With the Trump administration getting cosier with Japan, what it means for the geopolitics of the region.
By Asian Review Staff
Japanese Prime Minister Shinzo Abe arriving at Pearl Harbor-Hickam Joint Base in Hawaii. Abe is the first Japanese prime minister to visit the memorial that honours the US soldiers killed during Japanese attack on Pearl Harbor on Dec 7, 1941.
With an overwhelming
welcome to Prime Minister Shinzo Abe, the U.S President has set the high table
for progressive bilateral negotiations and the former in high spirits to ‘wrap
his head around’ Trump. Arrival of Abe for the first U.S-Japan bilateral
summit, hints at Trump’s pragmatic and upfront attitude to deal with the big
players in the region, post U.S’ withdrawal from the Trans-pacific partnership.
This summit is preceded by Abe and Trump’s unofficial meeting in New York last
November, shortly after Trump’s victory in the presidential election.
Abe, with prior
experience in dealing with aggressive and protectionist businessmen has adopted
a moderate approach, so far, towards Trump administration. Japan’s silence on
Trump’s controversial immigration ban, alongside proliferating signals to boost
trade and commercial ties with the United States, presaged Abe’s single-minded
attitude towards dealing smoothly with Trump’s United States.
As Trump’s willingness
to question long-standing defence commitments and his refusal from partaking in
trans-pacific trade deal, to an extent, strained U.S-Japan ties for a while.
With a touch of personal greetings and Trump’s warm embrace at the White House,
of Prime Minister Abe, the frazzled bonds have fast-tracked into productive
channels. Hosting the Prime Minister at the White House, Trump maintained,
“We’re committed to the security of Japan. The bond between our two nations and
the friendship between our two peoples runs very, very deep. This
administration is committed to bringing those ties even closer”.
Moreover, eager to
have Trump by its side, Japan has taken proactive steps - Masayoshi Son,
Japanese tech billionaire has promised to invest over $50 billion and create
50,000 jobs in the U.S. Alongside the Japanese government’s Facebook page has
been featuring posts on Japan’s contribution to the American life- designers
behind interior of New York subway cars, the pediatric cardiologist for Miami
babies with heart problems among others. Even before Abe’s accession, Japan has
to a great extent, re-configured his approach towards United States: surging
Japanese imports, hiring maximum Americans, with over $373 billion investment
in the U.S by 2014.
At this juncture,
North Korea ballistic missile test-first provocation by North Korea since Trump
took over- provides a common ground to showcase collective response by Abe and
Trump. Abe, at a briefing with Trump in Florida, said the missile test ‘can
absolutely not be tolerated’ and have urged North Korea to fully comply with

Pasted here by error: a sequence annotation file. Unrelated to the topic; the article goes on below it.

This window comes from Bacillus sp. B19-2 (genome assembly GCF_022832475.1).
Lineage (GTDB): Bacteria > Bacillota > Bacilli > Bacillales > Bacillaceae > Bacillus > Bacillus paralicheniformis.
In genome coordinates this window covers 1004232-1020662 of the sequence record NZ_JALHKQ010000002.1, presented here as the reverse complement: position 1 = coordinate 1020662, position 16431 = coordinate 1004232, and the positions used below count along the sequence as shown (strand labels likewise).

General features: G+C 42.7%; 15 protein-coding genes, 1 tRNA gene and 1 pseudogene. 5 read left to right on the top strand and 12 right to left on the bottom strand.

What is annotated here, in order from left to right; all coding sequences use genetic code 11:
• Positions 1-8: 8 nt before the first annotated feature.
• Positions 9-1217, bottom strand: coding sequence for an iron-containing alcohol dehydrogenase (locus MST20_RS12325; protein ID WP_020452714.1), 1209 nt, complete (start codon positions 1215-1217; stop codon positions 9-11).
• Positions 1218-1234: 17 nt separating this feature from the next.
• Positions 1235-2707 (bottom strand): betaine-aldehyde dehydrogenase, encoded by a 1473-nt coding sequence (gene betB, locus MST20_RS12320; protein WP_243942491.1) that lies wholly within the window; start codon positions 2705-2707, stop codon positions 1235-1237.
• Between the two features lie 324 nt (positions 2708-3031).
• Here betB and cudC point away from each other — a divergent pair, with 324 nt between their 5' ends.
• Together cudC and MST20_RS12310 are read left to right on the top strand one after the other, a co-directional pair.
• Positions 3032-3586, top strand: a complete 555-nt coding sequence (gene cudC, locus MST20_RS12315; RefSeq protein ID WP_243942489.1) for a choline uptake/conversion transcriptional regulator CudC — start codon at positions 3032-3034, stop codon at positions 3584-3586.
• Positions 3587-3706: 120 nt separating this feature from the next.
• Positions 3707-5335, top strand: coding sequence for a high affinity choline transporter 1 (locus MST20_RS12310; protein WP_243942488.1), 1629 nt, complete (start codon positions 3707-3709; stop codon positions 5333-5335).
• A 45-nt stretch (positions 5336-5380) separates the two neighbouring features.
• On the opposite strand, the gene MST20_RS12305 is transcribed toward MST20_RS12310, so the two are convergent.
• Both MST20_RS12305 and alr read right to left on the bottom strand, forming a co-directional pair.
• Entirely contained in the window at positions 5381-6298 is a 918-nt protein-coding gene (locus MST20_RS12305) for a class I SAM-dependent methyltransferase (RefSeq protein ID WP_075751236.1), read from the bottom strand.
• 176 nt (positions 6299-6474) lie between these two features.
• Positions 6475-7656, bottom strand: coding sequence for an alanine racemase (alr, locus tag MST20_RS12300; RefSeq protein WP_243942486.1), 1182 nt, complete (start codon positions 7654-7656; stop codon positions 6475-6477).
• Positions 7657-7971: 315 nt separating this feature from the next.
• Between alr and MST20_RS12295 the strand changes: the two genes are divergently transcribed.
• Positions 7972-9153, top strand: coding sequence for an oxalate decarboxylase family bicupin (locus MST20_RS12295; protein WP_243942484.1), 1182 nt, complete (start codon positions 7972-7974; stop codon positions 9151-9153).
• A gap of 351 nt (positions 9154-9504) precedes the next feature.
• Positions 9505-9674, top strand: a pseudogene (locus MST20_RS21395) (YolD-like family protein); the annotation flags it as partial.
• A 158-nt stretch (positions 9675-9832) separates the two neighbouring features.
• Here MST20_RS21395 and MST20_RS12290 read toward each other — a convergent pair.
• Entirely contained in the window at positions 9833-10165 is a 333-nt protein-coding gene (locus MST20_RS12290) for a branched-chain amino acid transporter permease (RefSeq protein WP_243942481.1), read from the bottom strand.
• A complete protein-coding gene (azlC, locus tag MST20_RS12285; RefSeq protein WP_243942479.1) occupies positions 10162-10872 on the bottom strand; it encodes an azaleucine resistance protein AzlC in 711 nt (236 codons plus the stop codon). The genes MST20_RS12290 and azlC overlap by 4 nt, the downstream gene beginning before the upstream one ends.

United Nations Security Council resolutions. In such tested times, Trump’s
strong partnership stands crucial to Abe’s safe governance- at home- as well as
in the regional biosphere.
Further, on the
conflicting issue of uninhabited East China Sea islets claimed by China and
Taiwan, Trump has committed to back Japan. In the joint statement, the leaders
said ‘they oppose any unilateral action that seeks to undermine Japan’s
administration of these Islands’.
Taking a step forward,
Obama became the first U.S president to make a prolific commitment in the
public sphere in April 2014. “ We oppose any unilateral actions that would seek
to undermine Japan’s administration of the Islands”, an official on a condition
of anonymity, said. Such a pronouncement was indicative of United States aim to
confront China repeated intrusion in the territorial waters around the islands
This has to be
analyzed in juxtaposition with Trump’s evolving negotiations with China. In a
recent telephonic conversation with the Chinese President, Trump has agreed to
support the ‘One China’ policy, which he earlier brought under scepticism
implying closer ties with Taiwan.
In such scenario,
there is an urgency for Trump’s administration, for greater economic and
security partnership, to maintain strategic relation with both China and
Japan-two big players in the Indo-Pacific region and emerging economic drivers
in the global scenario. While it serves well for Japan to collide with China,
advocated by the United States, the latter has to make crucial calls when dealing
with the second largest economy of the world.
troubled rhetoric towards Japan on the campaign trail, Trump has seized the
chance to keep Abe in his good books, let alone with extensive golfing sessions
at Florida gold course. It is for the members of the Indo-Pacific to cautiously
guard their foreign policy stance amidst growing bilateral and trilateral
treaties, where Japan, China and the United States grow as major stakeholders.
The views expressed here are those of the author alone and not the Asia Council.